The anti-ID card lobbying group, NO2ID, has a group on Facebook.
Leaving my own political views to one side, I can't help but smile at the fact that the anti-ID card lobby is using this particular platform to make its voice heard.
The group says it's opposed to the idea of the government having 'a huge database to keep tabs on everyone, a massive infrastructure to collect peoples' [sic] details, and a giant network of technology required to verify people against their cards and both of these against the database'.
If Facebook continues on its current trajectory, very soon the government won't need its own huge database, massive infrastructure or 'giant network of technology' to keep tabs on UK citizens. We'll all have willingly uploaded our most intimate details to Facebook for interested parties to browse at leisure.
In May, the Guardian reported that Facebook had 3.69 million UK users, with membership growing at 3% a week. Much of its rapid growth is down to the way it recruits new users. Every time someone signs up, Facebook encourages them to send 'join requests' to all of their email contacts. This has led some to view Facebook as a virus, or a 'social pyramid scheme'.
But whether you view Facebook as a fun way of keeping up with friends or as a virus infecting the population, one thing's for sure - a lot of people seem quite happy to use it to publish every intimate detail of their personal lives.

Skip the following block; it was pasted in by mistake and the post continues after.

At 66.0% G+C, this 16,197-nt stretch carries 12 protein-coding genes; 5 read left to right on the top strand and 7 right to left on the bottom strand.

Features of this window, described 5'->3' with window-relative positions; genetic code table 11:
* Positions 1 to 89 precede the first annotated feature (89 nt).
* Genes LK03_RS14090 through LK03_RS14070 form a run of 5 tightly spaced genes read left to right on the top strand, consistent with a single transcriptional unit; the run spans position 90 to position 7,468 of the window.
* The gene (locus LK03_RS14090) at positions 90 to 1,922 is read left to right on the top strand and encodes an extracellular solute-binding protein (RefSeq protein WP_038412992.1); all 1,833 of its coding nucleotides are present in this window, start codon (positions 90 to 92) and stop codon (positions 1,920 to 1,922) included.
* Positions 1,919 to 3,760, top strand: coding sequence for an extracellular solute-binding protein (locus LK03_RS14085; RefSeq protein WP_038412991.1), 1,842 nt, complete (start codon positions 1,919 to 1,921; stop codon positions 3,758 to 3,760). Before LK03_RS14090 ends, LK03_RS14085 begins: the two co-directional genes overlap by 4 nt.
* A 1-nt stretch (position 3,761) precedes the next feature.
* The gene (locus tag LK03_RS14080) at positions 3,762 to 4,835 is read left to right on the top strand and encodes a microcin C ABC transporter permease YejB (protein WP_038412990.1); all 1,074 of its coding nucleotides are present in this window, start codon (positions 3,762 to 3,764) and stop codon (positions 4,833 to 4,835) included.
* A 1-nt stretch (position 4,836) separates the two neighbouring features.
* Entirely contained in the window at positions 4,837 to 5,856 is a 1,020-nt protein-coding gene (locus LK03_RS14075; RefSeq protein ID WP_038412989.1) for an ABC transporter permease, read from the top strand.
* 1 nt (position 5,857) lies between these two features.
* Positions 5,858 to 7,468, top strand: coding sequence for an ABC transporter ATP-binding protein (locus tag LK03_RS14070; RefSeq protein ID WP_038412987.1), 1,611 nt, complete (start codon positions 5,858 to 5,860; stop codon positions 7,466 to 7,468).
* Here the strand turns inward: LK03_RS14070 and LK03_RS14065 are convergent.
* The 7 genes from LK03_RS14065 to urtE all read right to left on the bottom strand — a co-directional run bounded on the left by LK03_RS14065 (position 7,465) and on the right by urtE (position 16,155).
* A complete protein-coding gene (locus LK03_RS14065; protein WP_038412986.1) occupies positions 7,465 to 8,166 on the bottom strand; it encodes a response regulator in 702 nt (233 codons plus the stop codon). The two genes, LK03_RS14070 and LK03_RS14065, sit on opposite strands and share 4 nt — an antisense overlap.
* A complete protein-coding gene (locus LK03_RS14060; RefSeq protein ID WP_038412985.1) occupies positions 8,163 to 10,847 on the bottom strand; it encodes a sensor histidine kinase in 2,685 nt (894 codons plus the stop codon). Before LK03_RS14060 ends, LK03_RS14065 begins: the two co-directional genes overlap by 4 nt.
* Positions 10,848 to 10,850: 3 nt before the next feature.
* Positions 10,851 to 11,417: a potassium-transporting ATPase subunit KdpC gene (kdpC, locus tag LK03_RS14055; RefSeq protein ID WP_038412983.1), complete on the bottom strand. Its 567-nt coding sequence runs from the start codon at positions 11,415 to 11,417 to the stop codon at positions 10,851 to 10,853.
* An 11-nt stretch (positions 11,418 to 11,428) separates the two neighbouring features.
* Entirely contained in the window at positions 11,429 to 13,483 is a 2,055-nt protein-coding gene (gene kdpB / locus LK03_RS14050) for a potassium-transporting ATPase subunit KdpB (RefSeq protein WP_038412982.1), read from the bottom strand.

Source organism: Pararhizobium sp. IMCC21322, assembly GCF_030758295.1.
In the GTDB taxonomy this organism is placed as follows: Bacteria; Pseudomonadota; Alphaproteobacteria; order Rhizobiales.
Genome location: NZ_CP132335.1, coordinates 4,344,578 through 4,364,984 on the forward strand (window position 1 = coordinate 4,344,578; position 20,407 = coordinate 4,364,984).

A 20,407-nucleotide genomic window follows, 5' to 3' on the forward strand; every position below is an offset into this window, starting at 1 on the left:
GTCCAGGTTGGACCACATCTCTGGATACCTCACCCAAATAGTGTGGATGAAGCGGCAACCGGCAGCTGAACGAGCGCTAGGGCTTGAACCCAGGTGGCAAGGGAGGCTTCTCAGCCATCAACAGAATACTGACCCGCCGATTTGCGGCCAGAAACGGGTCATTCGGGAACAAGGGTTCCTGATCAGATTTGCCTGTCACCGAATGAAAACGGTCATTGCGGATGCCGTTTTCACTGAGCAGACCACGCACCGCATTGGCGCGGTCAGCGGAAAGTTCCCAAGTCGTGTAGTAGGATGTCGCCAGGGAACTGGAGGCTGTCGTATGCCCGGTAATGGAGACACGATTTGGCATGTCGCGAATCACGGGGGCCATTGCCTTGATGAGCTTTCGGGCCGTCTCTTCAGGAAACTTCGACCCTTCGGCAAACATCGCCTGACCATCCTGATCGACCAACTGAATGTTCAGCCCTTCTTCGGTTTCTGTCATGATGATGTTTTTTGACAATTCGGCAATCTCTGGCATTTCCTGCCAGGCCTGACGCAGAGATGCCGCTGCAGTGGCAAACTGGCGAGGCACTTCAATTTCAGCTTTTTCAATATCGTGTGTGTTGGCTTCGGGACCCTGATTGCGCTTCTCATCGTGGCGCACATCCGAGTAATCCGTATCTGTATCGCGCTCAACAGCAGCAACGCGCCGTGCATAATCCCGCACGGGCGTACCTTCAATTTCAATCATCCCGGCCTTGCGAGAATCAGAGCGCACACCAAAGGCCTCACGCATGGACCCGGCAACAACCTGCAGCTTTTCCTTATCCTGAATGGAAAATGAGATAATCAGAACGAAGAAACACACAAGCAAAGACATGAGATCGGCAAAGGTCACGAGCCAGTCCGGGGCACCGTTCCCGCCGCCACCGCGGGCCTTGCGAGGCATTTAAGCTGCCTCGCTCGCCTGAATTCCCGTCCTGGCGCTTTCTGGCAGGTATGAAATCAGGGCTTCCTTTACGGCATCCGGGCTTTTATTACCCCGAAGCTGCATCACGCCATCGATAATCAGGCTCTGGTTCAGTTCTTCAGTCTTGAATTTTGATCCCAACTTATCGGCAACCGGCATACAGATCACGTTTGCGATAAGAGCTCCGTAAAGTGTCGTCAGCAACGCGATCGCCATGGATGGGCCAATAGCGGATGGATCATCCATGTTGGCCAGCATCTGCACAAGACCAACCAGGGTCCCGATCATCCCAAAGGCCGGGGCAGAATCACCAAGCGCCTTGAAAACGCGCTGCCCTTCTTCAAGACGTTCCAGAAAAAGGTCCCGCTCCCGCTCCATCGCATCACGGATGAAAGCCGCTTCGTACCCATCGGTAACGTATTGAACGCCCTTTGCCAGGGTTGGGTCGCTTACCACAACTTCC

One click on NO2ID's group page, for example, takes me to the profile of one of its officers, Bridget Fox. Here I can view 54 photos of Bridget, plus photos and profiles of her 90 friends; read about her cat Percy, her partner Richard, her day job at SirsiDynix Ltd and her political activities as a Lib Dem PPC; and commend her for her taste in TV programmes (Doctor Who) and literature (Cold Comfort Farm).
The amount of personal information on Facebook has already led to its being used as an investigative tool by some police forces. It only needs one hip young policy wonk to persuade the Home Office to rebrand the ID card scheme as a social network, and the whole thing will probably take off without a hitch.
tags: facebook | no2id